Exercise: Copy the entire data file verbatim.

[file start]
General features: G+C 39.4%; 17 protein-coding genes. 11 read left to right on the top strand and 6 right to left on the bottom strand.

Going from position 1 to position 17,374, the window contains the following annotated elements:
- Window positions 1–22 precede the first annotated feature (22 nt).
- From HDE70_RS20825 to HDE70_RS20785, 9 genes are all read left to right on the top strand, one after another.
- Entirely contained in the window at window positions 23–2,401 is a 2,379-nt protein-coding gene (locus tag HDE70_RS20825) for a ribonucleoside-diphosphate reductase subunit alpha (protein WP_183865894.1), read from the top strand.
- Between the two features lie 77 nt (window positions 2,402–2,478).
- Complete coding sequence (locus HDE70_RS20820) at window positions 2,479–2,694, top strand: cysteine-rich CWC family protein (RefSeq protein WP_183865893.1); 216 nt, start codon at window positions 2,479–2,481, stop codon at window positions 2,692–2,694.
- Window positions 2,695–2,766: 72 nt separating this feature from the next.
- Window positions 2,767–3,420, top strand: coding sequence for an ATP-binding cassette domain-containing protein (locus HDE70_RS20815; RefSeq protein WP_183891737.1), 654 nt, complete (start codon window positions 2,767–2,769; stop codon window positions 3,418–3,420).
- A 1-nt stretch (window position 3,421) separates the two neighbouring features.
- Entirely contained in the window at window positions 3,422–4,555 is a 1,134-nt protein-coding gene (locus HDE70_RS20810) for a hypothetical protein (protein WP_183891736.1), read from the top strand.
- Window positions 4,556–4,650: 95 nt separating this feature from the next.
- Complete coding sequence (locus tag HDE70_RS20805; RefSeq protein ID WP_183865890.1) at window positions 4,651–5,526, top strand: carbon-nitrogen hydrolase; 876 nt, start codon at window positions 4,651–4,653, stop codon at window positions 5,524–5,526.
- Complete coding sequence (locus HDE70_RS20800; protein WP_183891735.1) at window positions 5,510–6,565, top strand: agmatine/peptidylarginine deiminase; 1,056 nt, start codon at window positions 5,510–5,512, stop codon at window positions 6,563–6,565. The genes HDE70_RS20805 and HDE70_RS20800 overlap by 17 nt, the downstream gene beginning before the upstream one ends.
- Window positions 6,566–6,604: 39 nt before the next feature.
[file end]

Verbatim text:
General features: G+C 39.4%; 17 protein-coding genes. 11 read left to right on the top strand and 6 right to left on the bottom strand.

Going from position 1 to position 17,374, the window contains the following annotated elements:
- Window positions 1–22 precede the first annotated feature (22 nt).
- From HDE70_RS20825 to HDE70_RS20785, 9 genes are all read left to right on the top strand, one after another.
- Entirely contained in the window at window positions 23–2,401 is a 2,379-nt protein-coding gene (locus tag HDE70_RS20825) for a ribonucleoside-diphosphate reductase subunit alpha (protein WP_183865894.1), read from the top strand.
- Between the two features lie 77 nt (window positions 2,402–2,478).
- Complete coding sequence (locus HDE70_RS20820) at window positions 2,479–2,694, top strand: cysteine-rich CWC family protein (RefSeq protein WP_183865893.1); 216 nt, start codon at window positions 2,479–2,481, stop codon at window positions 2,692–2,694.
- Window positions 2,695–2,766: 72 nt separating this feature from the next.
- Window positions 2,767–3,420, top strand: coding sequence for an ATP-binding cassette domain-containing protein (locus HDE70_RS20815; RefSeq protein WP_183891737.1), 654 nt, complete (start codon window positions 2,767–2,769; stop codon window positions 3,418–3,420).
- A 1-nt stretch (window position 3,421) separates the two neighbouring features.
- Entirely contained in the window at window positions 3,422–4,555 is a 1,134-nt protein-coding gene (locus HDE70_RS20810) for a hypothetical protein (protein WP_183891736.1), read from the top strand.
- Window positions 4,556–4,650: 95 nt separating this feature from the next.
- Complete coding sequence (locus tag HDE70_RS20805; RefSeq protein ID WP_183865890.1) at window positions 4,651–5,526, top strand: carbon-nitrogen hydrolase; 876 nt, start codon at window positions 4,651–4,653, stop codon at window positions 5,524–5,526.
- Complete coding sequence (locus HDE70_RS20800; protein WP_183891735.1) at window positions 5,510–6,565, top strand: agmatine/peptidylarginine deiminase; 1,056 nt, start codon at window positions 5,510–5,512, stop codon at window positions 6,563–6,565. The genes HDE70_RS20805 and HDE70_RS20800 overlap by 17 nt, the downstream gene beginning before the upstream one ends.
- Window positions 6,566–6,604: 39 nt before the next feature.